The Detroit Ledger

A comprehensive dataset of grants made in Detroit

For the past few months, we have been collecting information about grants made in Detroit. We started this project with a desire to explore the data and put it in one place, making it more available for us and others to glean insight into philanthropic impact in Detroit.


That's how much we've recorded in grants made from 2011 through Summer 2013. We ended up with a hair shy of 2,000 grants from hundreds of organizations. You can browse all the data here — or read on for an overview.

How we got here

For all of the good work that organizations are doing in Detroit, much of it happens sight unseen. It’s difficult for nonprofits, residents, and scholars to see the bigger picture of the funding system they inhabit. Some funders do a great job of listing their grants online, but many don’t. Some non-profit organizations post annual reports online, but the digital divide can make this task difficult and expensive.

Much of the data here was scoured from “forms 990” - tax filings for 501(c) tax exempt organizations. This leaves out some of the smaller organizations as well as the immense number of nonprofits that don’t have tax exempt status, like public charter schools and smaller foundations that fly under the radar. We've made an attempt to scour public and private records to find those details. Read more about our methods.

So many grants!

We've organized 1,942 grants from 2009-2013. The records range from a $42 token of support given to a university department to $47 million of federal HUD funding.

To give a sense of the general scale of grant amounts, the graph below shows the distribution of all grants:

The red dot is the median, and white dots are outliers. The lines above and below the median red dot represent most grants on either side of the median.

Top funders

These funders gave the most:

  1. U.S. Department of Housing and Urban Development (HUD) $77.3M
  2. Kellogg Foundation $64.3M
  3. United Way for Southeast Michigan $62.2M
  4. Kresge Foundation $50.9M
  5. Knight Foundation $33M

Top recpients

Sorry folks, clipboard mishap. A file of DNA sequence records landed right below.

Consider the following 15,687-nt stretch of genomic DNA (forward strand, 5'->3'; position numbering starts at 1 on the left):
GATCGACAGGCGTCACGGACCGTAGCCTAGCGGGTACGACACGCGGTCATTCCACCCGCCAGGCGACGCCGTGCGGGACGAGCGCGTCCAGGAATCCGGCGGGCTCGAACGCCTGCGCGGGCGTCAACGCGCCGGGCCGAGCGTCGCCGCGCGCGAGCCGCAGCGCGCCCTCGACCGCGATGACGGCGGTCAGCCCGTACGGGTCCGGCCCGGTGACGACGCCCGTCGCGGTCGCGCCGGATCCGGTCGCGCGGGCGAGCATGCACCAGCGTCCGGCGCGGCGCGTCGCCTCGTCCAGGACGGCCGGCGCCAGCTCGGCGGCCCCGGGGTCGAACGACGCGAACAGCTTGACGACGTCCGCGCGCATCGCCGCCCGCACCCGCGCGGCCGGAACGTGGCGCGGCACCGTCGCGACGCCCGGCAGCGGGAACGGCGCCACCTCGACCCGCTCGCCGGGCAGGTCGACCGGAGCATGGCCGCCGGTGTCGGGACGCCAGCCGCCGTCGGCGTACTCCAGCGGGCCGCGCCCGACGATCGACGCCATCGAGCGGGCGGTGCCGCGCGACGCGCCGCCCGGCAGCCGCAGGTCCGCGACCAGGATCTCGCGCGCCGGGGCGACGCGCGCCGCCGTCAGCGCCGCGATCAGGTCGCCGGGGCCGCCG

These organizations recieved the most:

  1. City of Detroit $69M
  2. Henry Ford Health System $20.5M
  3. Detroit Economic Growth Association $15.5M
  4. Wayne State University TechTown $11M
  5. Southwest Housing Solutions Corporation $10.6M


To get an idea of the potential research and insight one can glean from the detail in our dataset, let's look at micro-funding. Detroit Soup is one of a few examples of granting organizations that deliver small (100-1,000 dollar) grants. This sector is off the radar of larger grant databases. Look how SOUP's grant giving has grown since its humble beginnings:

The red dot is the median, and white dots are outliers. The lines above and below the median red dot represent most grants on either side of the median.

By continuing to collect data about small-scale grant givers, we hope to shed light on this growing sector.

The constellation of funding

Legend for network diagram

Most connected funders

In the network of philanthropy, the most connected funders are foundations that reach out to the most organizations. These are often the funders who also have the highest number of individual grants each year — but not necessarily the most money granted. The least connected funders are the foundations that funnel their funds to a small set of organizations, often the same ones year after year.

  1. Skillman Foundation
  2. DTE Energy Foundation
  3. Community Foundation for Southeast Michigan
  4. Kresge Foundation
  5. Kellogg Foundation

Most connected recipients

The most connected recipients receive grants from the most unique funders. These aren't necessarily organizations that receive the most money, but are organizations that receive support from a variety of different foundations.

  1. Detroit Symphony Orchestra
  2. Wayne State University
  3. Sphinx Organization, Inc
  4. College for Creative Studies
  5. United Way for Southeast Michigan

What's next?

You can browse all the data here. We've written more about the project.

Let's keep it growing and branch out. Want to help?

Donate here.

We accept cash as well as data donations. Share your grant data and let us know!